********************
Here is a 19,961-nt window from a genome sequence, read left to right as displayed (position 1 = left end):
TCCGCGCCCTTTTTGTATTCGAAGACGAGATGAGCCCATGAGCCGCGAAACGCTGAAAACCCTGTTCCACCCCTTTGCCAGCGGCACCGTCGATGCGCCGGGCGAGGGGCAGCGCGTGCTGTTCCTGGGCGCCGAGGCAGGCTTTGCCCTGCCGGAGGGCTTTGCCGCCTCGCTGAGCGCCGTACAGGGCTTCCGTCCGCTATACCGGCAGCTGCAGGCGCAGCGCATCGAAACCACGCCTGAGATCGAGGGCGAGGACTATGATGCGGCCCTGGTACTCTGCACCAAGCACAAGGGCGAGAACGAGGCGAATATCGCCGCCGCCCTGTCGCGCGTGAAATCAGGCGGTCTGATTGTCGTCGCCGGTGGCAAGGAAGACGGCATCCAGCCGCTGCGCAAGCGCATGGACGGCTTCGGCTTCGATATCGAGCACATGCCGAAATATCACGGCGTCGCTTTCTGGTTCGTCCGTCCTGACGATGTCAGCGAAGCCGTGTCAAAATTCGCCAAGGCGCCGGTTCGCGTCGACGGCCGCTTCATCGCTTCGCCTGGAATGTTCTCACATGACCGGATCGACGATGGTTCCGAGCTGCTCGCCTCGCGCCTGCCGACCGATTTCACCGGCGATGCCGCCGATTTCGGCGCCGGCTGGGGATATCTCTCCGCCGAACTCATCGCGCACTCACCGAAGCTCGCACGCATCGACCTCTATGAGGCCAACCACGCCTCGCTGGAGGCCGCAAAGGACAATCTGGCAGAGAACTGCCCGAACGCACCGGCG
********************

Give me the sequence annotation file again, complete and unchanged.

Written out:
Here is a 19,961-nt window from a genome sequence, read left to right as displayed (position 1 = left end):
TCCGCGCCCTTTTTGTATTCGAAGACGAGATGAGCCCATGAGCCGCGAAACGCTGAAAACCCTGTTCCACCCCTTTGCCAGCGGCACCGTCGATGCGCCGGGCGAGGGGCAGCGCGTGCTGTTCCTGGGCGCCGAGGCAGGCTTTGCCCTGCCGGAGGGCTTTGCCGCCTCGCTGAGCGCCGTACAGGGCTTCCGTCCGCTATACCGGCAGCTGCAGGCGCAGCGCATCGAAACCACGCCTGAGATCGAGGGCGAGGACTATGATGCGGCCCTGGTACTCTGCACCAAGCACAAGGGCGAGAACGAGGCGAATATCGCCGCCGCCCTGTCGCGCGTGAAATCAGGCGGTCTGATTGTCGTCGCCGGTGGCAAGGAAGACGGCATCCAGCCGCTGCGCAAGCGCATGGACGGCTTCGGCTTCGATATCGAGCACATGCCGAAATATCACGGCGTCGCTTTCTGGTTCGTCCGTCCTGACGATGTCAGCGAAGCCGTGTCAAAATTCGCCAAGGCGCCGGTTCGCGTCGACGGCCGCTTCATCGCTTCGCCTGGAATGTTCTCACATGACCGGATCGACGATGGTTCCGAGCTGCTCGCCTCGCGCCTGCCGACCGATTTCACCGGCGATGCCGCCGATTTCGGCGCCGGCTGGGGATATCTCTCCGCCGAACTCATCGCGCACTCACCGAAGCTCGCACGCATCGACCTCTATGAGGCCAACCACGCCTCGCTGGAGGCCGCAAAGGACAATCTGGCAGAGAACTGCCCGAACGCACCGGCG